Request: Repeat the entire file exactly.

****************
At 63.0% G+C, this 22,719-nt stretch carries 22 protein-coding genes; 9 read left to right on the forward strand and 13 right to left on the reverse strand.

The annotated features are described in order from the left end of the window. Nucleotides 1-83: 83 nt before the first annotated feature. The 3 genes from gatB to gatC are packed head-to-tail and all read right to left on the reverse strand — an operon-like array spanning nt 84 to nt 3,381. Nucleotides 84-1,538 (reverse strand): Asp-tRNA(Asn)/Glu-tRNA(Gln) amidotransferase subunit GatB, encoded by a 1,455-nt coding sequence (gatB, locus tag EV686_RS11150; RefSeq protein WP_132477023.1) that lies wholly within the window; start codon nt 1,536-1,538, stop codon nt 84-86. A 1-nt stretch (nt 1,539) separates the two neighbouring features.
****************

At 63.0% G+C, this 22,719-nt stretch carries 22 protein-coding genes; 9 read left to right on the forward strand and 13 right to left on the reverse strand.

The annotated features are described in order from the left end of the window. Nucleotides 1-83: 83 nt before the first annotated feature. The 3 genes from gatB to gatC are packed head-to-tail and all read right to left on the reverse strand — an operon-like array spanning nt 84 to nt 3,381. Nucleotides 84-1,538 (reverse strand): Asp-tRNA(Asn)/Glu-tRNA(Gln) amidotransferase subunit GatB, encoded by a 1,455-nt coding sequence (gatB, locus tag EV686_RS11150; RefSeq protein WP_132477023.1) that lies wholly within the window; start codon nt 1,536-1,538, stop codon nt 84-86. A 1-nt stretch (nt 1,539) separates the two neighbouring features.